No, the president didn’t lob another volley of insults at China as the two sides seemingly near a historic trade deal, but Trump may have just dropped the teaser trailer for the sequel – and Wall Street didn’t like what it saw.
The Dow Jones Industrial Average cratered at the opening bell and never recovered, ultimately closing at 26,150.58 for a loss of 190.44 points or 0.44 percent. The S&P 500 lost 0.61 percent to fall to 2,878.2, and the Nasdaq dropped by 0.56 percent to 7,909.28 to round out a disappointing day for US stocks.
The Dow’s worst performers were Caterpillar, which dropped 2.48 percent, and Dow Inc., which fell 1.54 percent. Walt Disney Co. mitigated the bleeding with a 1.65 percent gain, but it wasn’t enough to pull the index into the green.
The Dow’s Tuesday morning hiccup followed the Trump administration’s shocking decision to smack tariffs on billions of dollars of European imports – and the EU’s less-shocking decision to fire back with retaliatory tariffs of their own.
Writing on Twitter, Trump savaged the EU for allegedly taking advantage of the US. “It will soon stop,” he seethed, previewing that the US will slap tariffs on $11 billion worth of European goods.
“The World Trade Organization finds that the European Union subsidies to Airbus has adversely impacted the United States, which will now put Tariffs on $11 Billion of EU products! The EU has taken advantage of the U.S. on trade for many years. It will soon stop!”
Trump’s threat further escalated already-heightened tensions between the US and EU. It risks causing a decade-old dispute to spiral into a full-scale trade war.
The Trump administration cast the first stone on Monday by unveiling $11 billion worth of new tariffs on EU imports. According to the Office of the US Trade Representative (USTR), those tariffs will punish the EU for illegally subsidizing aerospace giant Airbus.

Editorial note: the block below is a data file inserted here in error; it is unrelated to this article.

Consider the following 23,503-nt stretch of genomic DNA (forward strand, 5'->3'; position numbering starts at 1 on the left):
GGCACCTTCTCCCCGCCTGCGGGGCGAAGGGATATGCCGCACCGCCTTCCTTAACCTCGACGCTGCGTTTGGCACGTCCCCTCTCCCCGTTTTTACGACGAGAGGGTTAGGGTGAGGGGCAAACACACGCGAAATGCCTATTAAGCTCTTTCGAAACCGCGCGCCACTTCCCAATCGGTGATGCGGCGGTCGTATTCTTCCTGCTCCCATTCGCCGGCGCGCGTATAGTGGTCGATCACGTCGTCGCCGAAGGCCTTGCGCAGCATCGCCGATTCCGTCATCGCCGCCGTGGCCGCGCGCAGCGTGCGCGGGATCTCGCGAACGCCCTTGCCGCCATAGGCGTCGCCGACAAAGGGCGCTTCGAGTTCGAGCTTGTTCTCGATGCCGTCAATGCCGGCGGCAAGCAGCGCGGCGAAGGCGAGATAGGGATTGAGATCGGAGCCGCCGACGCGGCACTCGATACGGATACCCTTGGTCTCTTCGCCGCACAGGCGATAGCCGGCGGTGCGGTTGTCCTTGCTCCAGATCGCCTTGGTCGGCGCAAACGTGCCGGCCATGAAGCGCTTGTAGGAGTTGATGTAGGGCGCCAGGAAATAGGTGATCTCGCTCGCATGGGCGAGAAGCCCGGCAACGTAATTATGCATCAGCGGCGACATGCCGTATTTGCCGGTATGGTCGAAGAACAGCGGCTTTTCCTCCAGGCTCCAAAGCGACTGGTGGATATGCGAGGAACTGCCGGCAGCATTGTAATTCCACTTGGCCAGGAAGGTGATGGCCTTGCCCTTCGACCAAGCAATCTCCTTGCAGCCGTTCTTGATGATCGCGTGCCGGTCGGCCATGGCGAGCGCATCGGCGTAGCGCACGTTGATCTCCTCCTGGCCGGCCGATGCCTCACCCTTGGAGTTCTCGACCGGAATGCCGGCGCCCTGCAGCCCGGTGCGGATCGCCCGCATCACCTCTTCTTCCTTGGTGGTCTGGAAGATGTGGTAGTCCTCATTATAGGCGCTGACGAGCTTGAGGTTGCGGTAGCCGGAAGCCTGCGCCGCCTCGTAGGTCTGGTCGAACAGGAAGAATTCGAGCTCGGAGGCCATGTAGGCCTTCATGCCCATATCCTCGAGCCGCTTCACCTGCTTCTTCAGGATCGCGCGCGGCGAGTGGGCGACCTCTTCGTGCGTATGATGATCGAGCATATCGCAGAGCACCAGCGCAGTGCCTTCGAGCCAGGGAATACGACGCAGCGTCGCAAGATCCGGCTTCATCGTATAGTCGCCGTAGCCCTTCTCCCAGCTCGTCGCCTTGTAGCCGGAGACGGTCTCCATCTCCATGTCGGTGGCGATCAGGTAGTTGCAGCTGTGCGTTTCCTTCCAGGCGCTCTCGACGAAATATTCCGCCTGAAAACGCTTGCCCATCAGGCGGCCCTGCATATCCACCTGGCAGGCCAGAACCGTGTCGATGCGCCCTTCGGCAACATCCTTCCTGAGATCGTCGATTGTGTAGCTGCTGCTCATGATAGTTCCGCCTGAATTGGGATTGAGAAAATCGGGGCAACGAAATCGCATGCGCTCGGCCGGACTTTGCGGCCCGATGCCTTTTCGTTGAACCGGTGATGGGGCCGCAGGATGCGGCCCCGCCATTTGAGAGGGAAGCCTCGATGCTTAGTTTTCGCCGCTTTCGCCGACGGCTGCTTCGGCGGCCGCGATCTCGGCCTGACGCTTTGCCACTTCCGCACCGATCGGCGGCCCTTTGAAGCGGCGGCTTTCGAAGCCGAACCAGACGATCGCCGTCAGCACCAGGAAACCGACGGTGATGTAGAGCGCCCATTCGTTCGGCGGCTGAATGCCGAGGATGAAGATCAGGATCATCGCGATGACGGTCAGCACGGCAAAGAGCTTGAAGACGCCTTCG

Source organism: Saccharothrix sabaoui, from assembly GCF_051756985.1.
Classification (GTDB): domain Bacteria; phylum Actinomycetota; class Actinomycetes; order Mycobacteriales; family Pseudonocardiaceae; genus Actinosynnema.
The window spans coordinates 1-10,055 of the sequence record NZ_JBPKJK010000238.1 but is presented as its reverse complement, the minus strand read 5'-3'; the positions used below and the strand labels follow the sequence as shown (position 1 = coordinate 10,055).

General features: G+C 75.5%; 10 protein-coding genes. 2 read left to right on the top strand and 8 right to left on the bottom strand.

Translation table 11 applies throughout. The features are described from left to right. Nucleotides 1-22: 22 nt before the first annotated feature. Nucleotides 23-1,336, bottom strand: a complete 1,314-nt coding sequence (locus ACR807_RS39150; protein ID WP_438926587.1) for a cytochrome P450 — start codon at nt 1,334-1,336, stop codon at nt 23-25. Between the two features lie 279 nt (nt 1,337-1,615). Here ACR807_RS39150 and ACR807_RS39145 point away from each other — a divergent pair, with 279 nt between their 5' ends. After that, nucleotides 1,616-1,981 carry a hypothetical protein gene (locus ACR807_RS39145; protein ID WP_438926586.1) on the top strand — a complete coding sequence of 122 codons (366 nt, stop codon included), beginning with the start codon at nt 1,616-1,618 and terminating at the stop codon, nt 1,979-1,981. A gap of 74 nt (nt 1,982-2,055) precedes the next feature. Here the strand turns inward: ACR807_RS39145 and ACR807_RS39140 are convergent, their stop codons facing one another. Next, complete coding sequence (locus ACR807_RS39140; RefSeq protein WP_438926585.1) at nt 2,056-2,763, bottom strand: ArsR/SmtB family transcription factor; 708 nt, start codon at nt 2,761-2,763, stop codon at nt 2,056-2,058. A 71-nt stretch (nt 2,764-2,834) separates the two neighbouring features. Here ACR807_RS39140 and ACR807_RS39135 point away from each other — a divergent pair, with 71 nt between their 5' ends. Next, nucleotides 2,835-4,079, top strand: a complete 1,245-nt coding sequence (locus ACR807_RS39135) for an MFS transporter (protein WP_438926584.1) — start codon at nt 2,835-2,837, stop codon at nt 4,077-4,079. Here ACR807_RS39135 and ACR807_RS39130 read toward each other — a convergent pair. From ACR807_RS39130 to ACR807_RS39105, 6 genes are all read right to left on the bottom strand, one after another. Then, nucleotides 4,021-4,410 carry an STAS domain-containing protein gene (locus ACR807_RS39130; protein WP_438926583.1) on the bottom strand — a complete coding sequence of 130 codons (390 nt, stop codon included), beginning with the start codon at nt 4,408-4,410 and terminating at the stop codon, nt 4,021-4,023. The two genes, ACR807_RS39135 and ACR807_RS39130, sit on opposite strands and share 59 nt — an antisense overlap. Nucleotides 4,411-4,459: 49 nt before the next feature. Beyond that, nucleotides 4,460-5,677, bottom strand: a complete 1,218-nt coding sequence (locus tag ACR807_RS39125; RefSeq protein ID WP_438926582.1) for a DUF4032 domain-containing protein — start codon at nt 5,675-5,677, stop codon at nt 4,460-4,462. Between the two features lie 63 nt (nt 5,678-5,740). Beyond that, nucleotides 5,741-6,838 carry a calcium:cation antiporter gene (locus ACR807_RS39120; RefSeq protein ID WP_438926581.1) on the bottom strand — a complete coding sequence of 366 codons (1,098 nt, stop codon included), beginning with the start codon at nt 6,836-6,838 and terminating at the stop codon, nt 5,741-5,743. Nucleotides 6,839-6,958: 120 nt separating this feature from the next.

Airbus, of course, is the chief competitor of US aerospace titan Boeing, whose shares continue to crater under the pressure of a continuous volley of negative press related to its controversial 737 MAX aircraft line.
Trump, as CCN reported, plans to center his reelection campaign around the stock market’s performance during his presidency and will reportedly spare no effort in fueling the market’s recovery from its late December 2018 lows.
It’s clear that this strategy requires proactive action to help Boeing regain its footing, as the $210 billion company retains a 9.64 percent weighting in the Dow and thus holds considerable sway over the index’s movements. On Monday, for instance, Boeing stock crashed by 4.44 percent, dragging the Dow into the red even as the S&P 500 and Nasdaq consolidated minor increases.
However, Trump’s strategy could have the unintended consequence of trapping Boeing in the crosswinds if the aerospace subsidy spat snowballs into an intercontinental trade war. Already, the EU has previewed retaliatory tariffs against the US for allegedly providing Boeing with illegal subsidies.
Boeing shares fell 1.46 percent to $369.04.
The already-battered stock faces further headwinds on the news that it received no new 737 MAX orders in March and saw its first-quarter deliveries dive by 37 percent to 149.
Meanwhile, the clock continues to tick on the seemingly never-ending US-China trade war, which – despite a steady diet of positive news designed to juice the Dow – has yet to see Presidents Trump and Xi put pen to paper on a bilateral trade agreement.
Last modified: April 9, 2019 16:54 UTC